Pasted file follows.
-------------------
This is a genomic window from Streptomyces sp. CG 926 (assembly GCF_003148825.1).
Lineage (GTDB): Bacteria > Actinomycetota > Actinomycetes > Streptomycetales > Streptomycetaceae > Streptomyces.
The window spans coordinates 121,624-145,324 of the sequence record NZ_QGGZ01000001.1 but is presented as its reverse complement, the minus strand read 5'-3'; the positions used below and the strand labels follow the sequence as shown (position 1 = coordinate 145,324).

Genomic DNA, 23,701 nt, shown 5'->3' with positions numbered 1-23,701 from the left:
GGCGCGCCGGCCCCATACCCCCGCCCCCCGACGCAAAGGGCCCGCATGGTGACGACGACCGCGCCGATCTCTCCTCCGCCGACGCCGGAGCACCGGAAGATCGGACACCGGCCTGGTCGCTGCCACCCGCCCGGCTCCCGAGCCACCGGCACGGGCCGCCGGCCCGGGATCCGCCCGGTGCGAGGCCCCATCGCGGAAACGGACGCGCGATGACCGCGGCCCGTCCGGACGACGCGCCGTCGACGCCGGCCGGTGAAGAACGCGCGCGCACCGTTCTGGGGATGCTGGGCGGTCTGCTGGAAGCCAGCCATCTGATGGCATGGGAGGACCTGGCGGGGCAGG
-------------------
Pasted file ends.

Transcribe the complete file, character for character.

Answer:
This is a genomic window from Streptomyces sp. CG 926 (assembly GCF_003148825.1).
Lineage (GTDB): Bacteria > Actinomycetota > Actinomycetes > Streptomycetales > Streptomycetaceae > Streptomyces.
The window spans coordinates 121,624-145,324 of the sequence record NZ_QGGZ01000001.1 but is presented as its reverse complement, the minus strand read 5'-3'; the positions used below and the strand labels follow the sequence as shown (position 1 = coordinate 145,324).

Genomic DNA, 23,701 nt, shown 5'->3' with positions numbered 1-23,701 from the left:
GGCGCGCCGGCCCCATACCCCCGCCCCCCGACGCAAAGGGCCCGCATGGTGACGACGACCGCGCCGATCTCTCCTCCGCCGACGCCGGAGCACCGGAAGATCGGACACCGGCCTGGTCGCTGCCACCCGCCCGGCTCCCGAGCCACCGGCACGGGCCGCCGGCCCGGGATCCGCCCGGTGCGAGGCCCCATCGCGGAAACGGACGCGCGATGACCGCGGCCCGTCCGGACGACGCGCCGTCGACGCCGGCCGGTGAAGAACGCGCGCGCACCGTTCTGGGGATGCTGGGCGGTCTGCTGGAAGCCAGCCATCTGATGGCATGGGAGGACCTGGCGGGGCAGG